“Thursday morning on [Fox News Channel’s] ‘Fox & Friends,’ the Weekly Standard’s Fred Barnes revealed how he had interviewed Townsel’s former boss: ‘She complained to him often about things going wrong under the contract over there, in one of those former Soviet republics, never mentioned this about John Bolton before.’ Naturally, neither CBS nor NBC mentioned that fact as they painted Bolton as on the defensive.

“CBS’s Schieffer at least noted that Townsel was a Democrat, although he concealed the activism that she has employed against the president. NBC’s Couric didn’t even mention that, as she added Townsel’s claims to the list of liberal complaints against Bolton that she ticked off on April 21 to Tim Russert.”

Restaurant row

“It’s not a list the Republicans wanted out, but a growing lobbyist scandal and some nifty Democratic spying have given us enough info to provide the first-ever Guide to Top GOP Fund-Raising Restaurants,” Paul Bedard writes in the Washington Whispers column of U.S. News & World Report.

“If there’s a theme to the top 10, it’s that lawmakers like good eats, especially steaks, but demand convenience even more, since virtually all restaurants are within walking distance of the Capitol,” Mr. Bedard said.

“The most popular fund-raising spots for Republicans over the past four years: pricey La Colline, 106 times. Next, the Tex-Mex pub Tortilla Coast, 76 times. Third, Signatures, the expensive joint owned by scandal-plagued lobbyist Jack Abramoff, 65 times. Other hot spots: Caucus Room, Bullfeathers bar, Capital Grille steakhouse, Charlie Palmer’s steakhouse, Hunan Dynasty, Ruth’s Chris Steak House, and the Monocle, the famed Senate-side watering hole. And the new favorite locations? Starbucks, for coffee and danish, and Bowl America.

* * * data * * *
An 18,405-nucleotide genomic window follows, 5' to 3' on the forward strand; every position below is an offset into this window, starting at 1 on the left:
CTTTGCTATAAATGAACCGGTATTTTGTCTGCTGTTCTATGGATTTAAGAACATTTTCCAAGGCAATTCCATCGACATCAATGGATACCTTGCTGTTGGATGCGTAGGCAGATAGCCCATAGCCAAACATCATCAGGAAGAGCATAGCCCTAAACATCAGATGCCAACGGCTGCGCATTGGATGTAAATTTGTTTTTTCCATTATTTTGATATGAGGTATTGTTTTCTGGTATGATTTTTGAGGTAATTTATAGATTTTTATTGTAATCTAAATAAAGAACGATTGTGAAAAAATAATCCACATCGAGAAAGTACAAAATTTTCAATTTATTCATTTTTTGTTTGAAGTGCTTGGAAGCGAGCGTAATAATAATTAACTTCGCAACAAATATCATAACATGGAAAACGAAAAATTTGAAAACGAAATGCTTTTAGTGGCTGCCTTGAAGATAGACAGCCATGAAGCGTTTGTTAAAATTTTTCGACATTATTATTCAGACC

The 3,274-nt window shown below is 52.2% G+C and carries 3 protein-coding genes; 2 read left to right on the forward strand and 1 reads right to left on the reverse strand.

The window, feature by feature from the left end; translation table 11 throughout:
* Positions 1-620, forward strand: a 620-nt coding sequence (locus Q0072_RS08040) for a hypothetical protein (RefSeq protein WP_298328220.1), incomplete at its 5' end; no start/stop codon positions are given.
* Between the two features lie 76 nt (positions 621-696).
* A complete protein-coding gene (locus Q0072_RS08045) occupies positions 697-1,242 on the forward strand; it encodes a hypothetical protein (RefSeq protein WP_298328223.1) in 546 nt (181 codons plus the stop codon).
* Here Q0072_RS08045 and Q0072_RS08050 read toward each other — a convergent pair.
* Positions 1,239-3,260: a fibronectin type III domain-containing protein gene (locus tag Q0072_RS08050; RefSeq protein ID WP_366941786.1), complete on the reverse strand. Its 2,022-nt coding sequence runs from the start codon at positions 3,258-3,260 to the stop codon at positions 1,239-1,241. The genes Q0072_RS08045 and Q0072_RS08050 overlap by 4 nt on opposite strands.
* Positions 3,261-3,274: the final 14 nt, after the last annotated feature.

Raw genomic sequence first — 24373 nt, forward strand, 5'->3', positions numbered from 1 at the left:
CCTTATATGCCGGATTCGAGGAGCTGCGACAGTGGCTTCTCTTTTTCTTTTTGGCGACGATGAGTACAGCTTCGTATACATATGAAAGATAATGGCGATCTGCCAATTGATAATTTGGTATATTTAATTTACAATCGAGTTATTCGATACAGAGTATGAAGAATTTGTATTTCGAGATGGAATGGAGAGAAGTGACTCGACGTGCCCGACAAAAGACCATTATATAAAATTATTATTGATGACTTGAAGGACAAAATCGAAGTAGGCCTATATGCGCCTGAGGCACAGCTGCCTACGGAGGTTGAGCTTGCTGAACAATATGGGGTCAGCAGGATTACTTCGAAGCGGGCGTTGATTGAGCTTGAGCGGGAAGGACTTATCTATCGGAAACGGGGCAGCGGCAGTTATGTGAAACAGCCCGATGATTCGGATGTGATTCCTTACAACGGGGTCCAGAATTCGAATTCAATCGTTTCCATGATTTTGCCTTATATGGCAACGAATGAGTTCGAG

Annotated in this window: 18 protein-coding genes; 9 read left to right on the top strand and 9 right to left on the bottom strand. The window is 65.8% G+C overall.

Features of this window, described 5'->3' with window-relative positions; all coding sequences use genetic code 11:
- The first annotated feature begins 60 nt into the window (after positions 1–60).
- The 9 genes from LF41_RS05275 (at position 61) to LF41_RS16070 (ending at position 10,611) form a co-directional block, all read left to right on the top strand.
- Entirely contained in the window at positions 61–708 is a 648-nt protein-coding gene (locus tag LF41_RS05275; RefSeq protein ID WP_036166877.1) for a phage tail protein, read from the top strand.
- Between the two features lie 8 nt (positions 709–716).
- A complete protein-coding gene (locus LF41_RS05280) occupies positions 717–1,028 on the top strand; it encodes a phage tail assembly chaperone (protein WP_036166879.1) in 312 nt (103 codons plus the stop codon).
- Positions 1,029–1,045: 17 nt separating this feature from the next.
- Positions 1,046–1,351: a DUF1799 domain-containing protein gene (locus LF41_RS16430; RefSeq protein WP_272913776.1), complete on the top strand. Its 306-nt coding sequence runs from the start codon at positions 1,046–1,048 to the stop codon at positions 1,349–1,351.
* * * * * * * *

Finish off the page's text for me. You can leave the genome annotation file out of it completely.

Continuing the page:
“Republican officials promise payback. ‘This,’ pledged a GOP leadership aide, ‘is going to get ugly.’”

Personal jabs

Los Angeles Mayor James K. Hahn and challenger Antonio Villaraigosa traded more verbal punches in their final debate, an edgy exchange in which both candidates said they could best lead the city to a prosperous future.

As in their previous encounters, much of the debate Saturday was devoted to sharp and at times personal jabs over each other’s integrity and suitability for running the nation’s second-largest city, the Associated Press reports.

Struggling in the polls, Mr. Hahn assumed the role of a challenger, accusing Mr. Villaraigosa of being the candidate of inertia and shopworn ideas.

Mr. Villaraigosa “wants to defend the status quo,” said Mr. Hahn, who is seeking a second, four-year term. “I changed the status quo. … We can’t afford to go back to the failed policies of the past.”

Mr. Villaraigosa, a city council member, repeated his campaign line that Los Angeles needed a change of direction. He faulted Mr. Hahn repeatedly for the ongoing corruption investigation at City Hall, in which authorities are looking into reports that city contracts were exchanged for campaign donations.

“We need … a mayor who’s going to give us a fresh start,” Mr. Villaraigosa said. The campaign “is about the next four years.”

The election is May 17.

Greg Pierce can be reached at 202/636-3285 or gpierce@washingtontimes.com.